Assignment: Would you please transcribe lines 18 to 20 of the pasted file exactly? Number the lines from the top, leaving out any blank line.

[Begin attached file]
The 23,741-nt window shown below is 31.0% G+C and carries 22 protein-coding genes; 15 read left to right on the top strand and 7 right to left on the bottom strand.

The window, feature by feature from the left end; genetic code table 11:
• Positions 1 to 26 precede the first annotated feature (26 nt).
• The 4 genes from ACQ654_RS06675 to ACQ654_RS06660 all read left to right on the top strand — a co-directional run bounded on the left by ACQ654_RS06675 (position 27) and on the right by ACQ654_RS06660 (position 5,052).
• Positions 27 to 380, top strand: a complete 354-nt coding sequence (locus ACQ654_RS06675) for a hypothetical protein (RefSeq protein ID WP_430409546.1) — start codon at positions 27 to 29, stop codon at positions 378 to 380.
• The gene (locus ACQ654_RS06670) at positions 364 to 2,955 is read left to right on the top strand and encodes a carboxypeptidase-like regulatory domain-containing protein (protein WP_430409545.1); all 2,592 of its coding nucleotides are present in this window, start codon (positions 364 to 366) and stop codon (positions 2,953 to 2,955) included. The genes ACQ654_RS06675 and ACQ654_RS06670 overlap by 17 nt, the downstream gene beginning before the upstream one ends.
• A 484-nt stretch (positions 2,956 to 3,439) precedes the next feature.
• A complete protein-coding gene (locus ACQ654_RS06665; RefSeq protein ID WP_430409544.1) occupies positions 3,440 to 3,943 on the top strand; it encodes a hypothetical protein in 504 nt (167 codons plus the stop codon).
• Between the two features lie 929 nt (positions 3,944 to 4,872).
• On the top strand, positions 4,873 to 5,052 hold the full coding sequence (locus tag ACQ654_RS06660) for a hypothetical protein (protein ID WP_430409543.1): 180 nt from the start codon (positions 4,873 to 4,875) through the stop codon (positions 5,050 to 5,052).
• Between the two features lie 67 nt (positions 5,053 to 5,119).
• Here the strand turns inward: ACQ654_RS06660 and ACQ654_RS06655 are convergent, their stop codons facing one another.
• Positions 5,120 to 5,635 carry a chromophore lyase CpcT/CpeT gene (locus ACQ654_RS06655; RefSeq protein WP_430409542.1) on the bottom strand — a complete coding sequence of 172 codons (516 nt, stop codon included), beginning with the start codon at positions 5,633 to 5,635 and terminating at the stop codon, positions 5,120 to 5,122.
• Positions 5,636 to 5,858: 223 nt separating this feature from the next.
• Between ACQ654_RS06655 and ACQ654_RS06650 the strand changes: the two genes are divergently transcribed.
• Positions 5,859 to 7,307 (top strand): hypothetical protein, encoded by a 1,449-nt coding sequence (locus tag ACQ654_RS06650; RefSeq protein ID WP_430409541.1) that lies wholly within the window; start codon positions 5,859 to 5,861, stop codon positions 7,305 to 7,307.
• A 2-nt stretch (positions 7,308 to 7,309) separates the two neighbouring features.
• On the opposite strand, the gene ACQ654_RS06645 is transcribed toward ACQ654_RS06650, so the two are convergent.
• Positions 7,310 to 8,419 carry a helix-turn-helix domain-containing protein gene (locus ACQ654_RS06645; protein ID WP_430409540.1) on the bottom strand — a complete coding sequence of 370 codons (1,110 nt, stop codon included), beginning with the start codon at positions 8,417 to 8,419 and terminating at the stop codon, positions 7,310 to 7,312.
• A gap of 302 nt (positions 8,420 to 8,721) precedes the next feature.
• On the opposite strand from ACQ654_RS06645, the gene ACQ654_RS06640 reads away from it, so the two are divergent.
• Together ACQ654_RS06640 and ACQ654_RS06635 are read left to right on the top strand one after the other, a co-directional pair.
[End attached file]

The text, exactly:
• On the opposite strand, the gene ACQ654_RS06645 is transcribed toward ACQ654_RS06650, so the two are convergent.
• Positions 7,310 to 8,419 carry a helix-turn-helix domain-containing protein gene (locus ACQ654_RS06645; protein ID WP_430409540.1) on the bottom strand — a complete coding sequence of 370 codons (1,110 nt, stop codon included), beginning with the start codon at positions 8,417 to 8,419 and terminating at the stop codon, positions 7,310 to 7,312.
• A gap of 302 nt (positions 8,420 to 8,721) precedes the next feature.